Electoral Reform and Proportional Representation

In December 2019, the country once again went to the polls as Boris Johnson sought to gain a Conservative majority in order to deliver his plans for Brexit. His campaign left him with an 80-seat majority and the backing he needed to take the UK out of the EU in January 2020.

Whilst leading the polls with a 43.6% overall vote share, it is clear however, that the majority of the voting public are left with their views not represented in government (56.4%). Of course, this only takes into account the overall vote share.

We know that in 285 constituencies, a non-Conservative MP was elected. This provides those with non-Conservative views the opportunity to have representation in parliament. However, representation in parliament and representation in government are two very different things, particularly when the incumbent government have a significant majority. When you look at representation at a constituency level, 45.3% of voters did not vote for their current MP.

Why doesn’t First Past the Post work anymore?

First Past the Post enforces a two-party system. This is because with the requirement of a 50% majority to enter government, the only way to be sure that party one won’t take power, is to vote for party two. Votes for party three, four, five etc. are believed to be wasted votes as they don’t have a chance of having an outright majority.

Because of this enforced two-party system, this leads some people towards feeling that they need to vote tactically in order to prevent a specific candidate from winning in their constituency, rather than voting for their preferred candidate, who would be perceived as having no chance of winning in their constituency. A similar feeling is seen by some who feel they must vote tactically based on national interest, to prevent a specific party from taking office in government.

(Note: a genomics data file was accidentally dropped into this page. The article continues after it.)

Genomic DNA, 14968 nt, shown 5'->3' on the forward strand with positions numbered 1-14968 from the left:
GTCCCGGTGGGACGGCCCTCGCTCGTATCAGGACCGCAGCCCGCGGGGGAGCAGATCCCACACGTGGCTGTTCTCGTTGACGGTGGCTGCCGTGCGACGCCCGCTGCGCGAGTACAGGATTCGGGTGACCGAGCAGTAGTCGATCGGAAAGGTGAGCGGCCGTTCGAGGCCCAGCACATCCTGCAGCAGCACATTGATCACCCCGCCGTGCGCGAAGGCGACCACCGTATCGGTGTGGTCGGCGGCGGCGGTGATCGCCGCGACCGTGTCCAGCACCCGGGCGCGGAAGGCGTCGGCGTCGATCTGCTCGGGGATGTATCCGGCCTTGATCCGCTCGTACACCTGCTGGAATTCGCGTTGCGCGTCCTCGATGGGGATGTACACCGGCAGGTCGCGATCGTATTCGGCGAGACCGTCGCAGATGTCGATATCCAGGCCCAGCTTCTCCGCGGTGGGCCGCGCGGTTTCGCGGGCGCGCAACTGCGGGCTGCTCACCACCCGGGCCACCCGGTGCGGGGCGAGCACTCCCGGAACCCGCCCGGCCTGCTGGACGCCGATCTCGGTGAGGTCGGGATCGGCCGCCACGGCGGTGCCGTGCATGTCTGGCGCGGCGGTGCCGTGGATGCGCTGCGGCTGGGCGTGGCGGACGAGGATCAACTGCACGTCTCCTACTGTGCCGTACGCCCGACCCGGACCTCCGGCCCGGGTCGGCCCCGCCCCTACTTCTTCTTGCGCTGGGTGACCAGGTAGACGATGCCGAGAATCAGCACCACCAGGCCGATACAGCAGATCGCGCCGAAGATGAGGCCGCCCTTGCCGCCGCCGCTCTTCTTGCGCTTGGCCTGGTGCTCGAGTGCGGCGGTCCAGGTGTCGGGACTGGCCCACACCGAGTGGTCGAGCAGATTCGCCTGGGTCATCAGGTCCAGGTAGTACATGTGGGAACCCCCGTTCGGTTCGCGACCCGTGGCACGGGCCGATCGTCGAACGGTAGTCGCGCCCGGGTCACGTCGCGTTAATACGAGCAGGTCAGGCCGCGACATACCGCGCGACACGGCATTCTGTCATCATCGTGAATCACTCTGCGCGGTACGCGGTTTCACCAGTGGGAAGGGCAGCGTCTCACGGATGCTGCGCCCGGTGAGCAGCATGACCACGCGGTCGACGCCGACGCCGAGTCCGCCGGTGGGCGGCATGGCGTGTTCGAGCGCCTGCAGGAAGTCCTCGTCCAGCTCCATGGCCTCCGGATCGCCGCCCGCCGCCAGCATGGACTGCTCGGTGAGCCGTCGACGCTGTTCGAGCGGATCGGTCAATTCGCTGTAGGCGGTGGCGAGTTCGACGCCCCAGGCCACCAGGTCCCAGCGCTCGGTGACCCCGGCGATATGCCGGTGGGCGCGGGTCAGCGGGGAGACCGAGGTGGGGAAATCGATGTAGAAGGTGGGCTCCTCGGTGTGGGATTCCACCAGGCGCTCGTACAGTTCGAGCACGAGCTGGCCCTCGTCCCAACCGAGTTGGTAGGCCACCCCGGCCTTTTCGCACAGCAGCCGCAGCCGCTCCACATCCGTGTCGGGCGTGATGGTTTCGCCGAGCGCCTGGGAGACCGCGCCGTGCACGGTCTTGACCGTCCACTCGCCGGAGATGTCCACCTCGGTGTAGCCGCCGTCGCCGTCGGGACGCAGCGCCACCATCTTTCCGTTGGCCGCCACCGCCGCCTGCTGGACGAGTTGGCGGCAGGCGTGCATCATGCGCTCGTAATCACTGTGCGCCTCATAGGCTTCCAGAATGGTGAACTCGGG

The average trend from 1945 to 2019 is that the percentage of national vote share held by the two largest parties has been decreasing as a wider variety of parties and candidates have stood for office, representing a wider variety of views.

Alongside this, the number of parties that have achieved over 1% of the national vote share has doubled since the 1950s, from 3 to 6. This, when coupled with a trend that sees a rise in the number of parties that have achieved more than 20,000 national votes, highlights that the electorate sees more on offer than just the two largest parties that contest the two-party system.

Earlier, we also identified that 45.3% of voters did not vote for their current MP. Given that you are only allowed to contact your local constituency MP, this creates a distinct disadvantage for anybody whose local MP’s views are vastly different to their own.

Alternative Vote (AV)

In 2011, the Liberal Democrats, as part of the coalition government, led a referendum on the alternative vote, which is a form of instant-runoff voting (IRV). AV returns one MP per constituency, as the current system does, but asks voters to rank the candidates in order of preference. To win each seat, a candidate must achieve at least 50% of the vote share. If no single candidate can achieve this in the first round, the lowest candidate is removed from the vote and the second preference votes are added to the remaining candidates. This is repeated until one candidate has over 50% of the vote.